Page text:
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By: Gary Thacker

Cheers, Tears and Jeers - A History of England and the World Cup

Pages: 495 Ratings: 5.0
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Winning the World Cup in 1966 was the high watermark in the history of the England national football team. Both before and after The Day, however, the Three Lions have a chequered history in the world’s biggest footballing event. This book seeks to chart a path through that history, stopping for contemplation at various points on the way. It’s a journey full of highs and lows, with memories both golden and tarnished, and an occasional dip into some iconic games and events where England weren’t involved.


Completed ahead of the World Cup Finals of 2018, the book offers an account of the story up until that event. How will England fare in Russia? Only time will tell, but perhaps a review of the history up until that time may give an indication as to why it ended up as it did.


It’s a tale of smiles and frowns, of joys and sorrow, and indeed of Cheers, Tears and Jeers. It’s the history of England and the World Cup.


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Writing any book can be a fearsome venture. This particular tome took almost three years to complete before it even reached the hands of the publishers.


Research into hundreds of games covering many, many decades was a test of commitment and dedication. Sourcing information, searching old newspapers, countless delving into YouTube videos and any number of reference books, writing, rewriting, double-checking, amending, rewrites—and then repeat. Still with the possibility of occasional errors creeping through. With such a plethora of facts and stats, please forgive any that may have stealthily escaped the critical eyes of umpteen checks and reviews ahead of publication.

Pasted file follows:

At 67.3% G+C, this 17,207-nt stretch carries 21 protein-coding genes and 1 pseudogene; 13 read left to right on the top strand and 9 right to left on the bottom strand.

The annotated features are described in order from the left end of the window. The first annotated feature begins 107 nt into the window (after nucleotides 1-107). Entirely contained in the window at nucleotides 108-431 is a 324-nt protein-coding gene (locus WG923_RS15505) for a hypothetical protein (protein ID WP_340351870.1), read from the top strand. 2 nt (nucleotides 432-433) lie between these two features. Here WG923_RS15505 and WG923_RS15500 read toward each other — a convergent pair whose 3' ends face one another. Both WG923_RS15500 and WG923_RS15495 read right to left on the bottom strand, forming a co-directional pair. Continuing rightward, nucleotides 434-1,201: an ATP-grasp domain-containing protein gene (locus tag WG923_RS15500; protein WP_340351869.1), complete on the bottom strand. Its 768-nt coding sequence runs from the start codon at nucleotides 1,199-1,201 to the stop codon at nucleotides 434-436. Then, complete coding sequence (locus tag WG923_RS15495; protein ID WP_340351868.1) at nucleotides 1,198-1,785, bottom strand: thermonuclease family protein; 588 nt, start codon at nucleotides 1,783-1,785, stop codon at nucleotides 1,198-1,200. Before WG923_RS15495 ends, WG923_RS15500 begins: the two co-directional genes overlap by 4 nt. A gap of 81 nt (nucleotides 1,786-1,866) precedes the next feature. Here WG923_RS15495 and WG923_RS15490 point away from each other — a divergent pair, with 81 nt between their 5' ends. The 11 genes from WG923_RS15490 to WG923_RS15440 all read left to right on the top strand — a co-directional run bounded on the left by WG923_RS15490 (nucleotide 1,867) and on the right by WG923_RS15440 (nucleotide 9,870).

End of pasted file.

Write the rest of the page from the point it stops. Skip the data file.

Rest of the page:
It’s difficult to look back now and consider the opportunity cost for the time spent in getting to this stage, but that moment of joy when the job was completed, pays for all.


My aim was to write a history as a neutral observer. As a fan, teasing away the partisan emotion wasn’t easy. I hope I’ve broadly achieved that though. I also hope that you find this book both interesting and enjoyable to read.

Gary was born in 1956 in a working-class area of the West Midlands. Football has been a continuing background music to his life, as was detailed in his semi-autobiographical book "I Don't Even Smoke!", written under his pen name 'All Blue Daze.'

He has been writing about the 'beautiful game' since 2010, with much of his work featuring in magazines and high-profile websites. His collected works can be found on his website www.allbluedaze.com.

Gary is married to Sue. They have a daughter, Megan, and a son, Gregory.

Customer Reviews
5.0
1 reviews
1 reviews
  • David Marx

    You’d stay up late to watch games between Mexico and El Salvador, or Sweden and Israel; just because you could. It was an intoxicating brew of the hardly known and the totally unknown, the exotic and the exciting, the daring and the beautiful, and right there in the middle of it, was England – as defending champions.